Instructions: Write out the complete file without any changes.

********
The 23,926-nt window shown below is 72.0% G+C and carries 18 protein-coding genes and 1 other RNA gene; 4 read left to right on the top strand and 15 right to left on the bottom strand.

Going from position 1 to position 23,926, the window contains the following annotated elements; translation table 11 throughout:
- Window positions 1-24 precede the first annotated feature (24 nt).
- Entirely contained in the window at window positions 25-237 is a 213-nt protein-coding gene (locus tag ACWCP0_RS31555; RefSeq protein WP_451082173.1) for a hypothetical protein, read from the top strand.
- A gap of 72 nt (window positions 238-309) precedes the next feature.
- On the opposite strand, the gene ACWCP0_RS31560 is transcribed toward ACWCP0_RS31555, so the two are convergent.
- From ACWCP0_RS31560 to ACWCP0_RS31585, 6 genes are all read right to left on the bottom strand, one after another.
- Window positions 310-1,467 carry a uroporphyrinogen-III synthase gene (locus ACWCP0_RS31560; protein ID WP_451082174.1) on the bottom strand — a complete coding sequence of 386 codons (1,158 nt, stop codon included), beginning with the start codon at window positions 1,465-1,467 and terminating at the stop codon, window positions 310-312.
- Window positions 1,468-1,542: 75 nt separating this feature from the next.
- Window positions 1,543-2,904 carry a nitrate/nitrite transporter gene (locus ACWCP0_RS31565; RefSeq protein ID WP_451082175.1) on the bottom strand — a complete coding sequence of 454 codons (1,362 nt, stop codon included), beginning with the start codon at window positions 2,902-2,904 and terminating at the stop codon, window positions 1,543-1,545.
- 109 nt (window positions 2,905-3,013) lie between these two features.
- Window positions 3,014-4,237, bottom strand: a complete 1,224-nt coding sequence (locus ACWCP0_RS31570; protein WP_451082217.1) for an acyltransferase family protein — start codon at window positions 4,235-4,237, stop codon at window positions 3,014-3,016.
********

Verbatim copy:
The 23,926-nt window shown below is 72.0% G+C and carries 18 protein-coding genes and 1 other RNA gene; 4 read left to right on the top strand and 15 right to left on the bottom strand.

Going from position 1 to position 23,926, the window contains the following annotated elements; translation table 11 throughout:
- Window positions 1-24 precede the first annotated feature (24 nt).
- Entirely contained in the window at window positions 25-237 is a 213-nt protein-coding gene (locus tag ACWCP0_RS31555; RefSeq protein WP_451082173.1) for a hypothetical protein, read from the top strand.
- A gap of 72 nt (window positions 238-309) precedes the next feature.
- On the opposite strand, the gene ACWCP0_RS31560 is transcribed toward ACWCP0_RS31555, so the two are convergent.
- From ACWCP0_RS31560 to ACWCP0_RS31585, 6 genes are all read right to left on the bottom strand, one after another.
- Window positions 310-1,467 carry a uroporphyrinogen-III synthase gene (locus ACWCP0_RS31560; protein ID WP_451082174.1) on the bottom strand — a complete coding sequence of 386 codons (1,158 nt, stop codon included), beginning with the start codon at window positions 1,465-1,467 and terminating at the stop codon, window positions 310-312.
- Window positions 1,468-1,542: 75 nt separating this feature from the next.
- Window positions 1,543-2,904 carry a nitrate/nitrite transporter gene (locus ACWCP0_RS31565; RefSeq protein ID WP_451082175.1) on the bottom strand — a complete coding sequence of 454 codons (1,362 nt, stop codon included), beginning with the start codon at window positions 2,902-2,904 and terminating at the stop codon, window positions 1,543-1,545.
- 109 nt (window positions 2,905-3,013) lie between these two features.
- Window positions 3,014-4,237, bottom strand: a complete 1,224-nt coding sequence (locus ACWCP0_RS31570; protein WP_451082217.1) for an acyltransferase family protein — start codon at window positions 4,235-4,237, stop codon at window positions 3,014-3,016.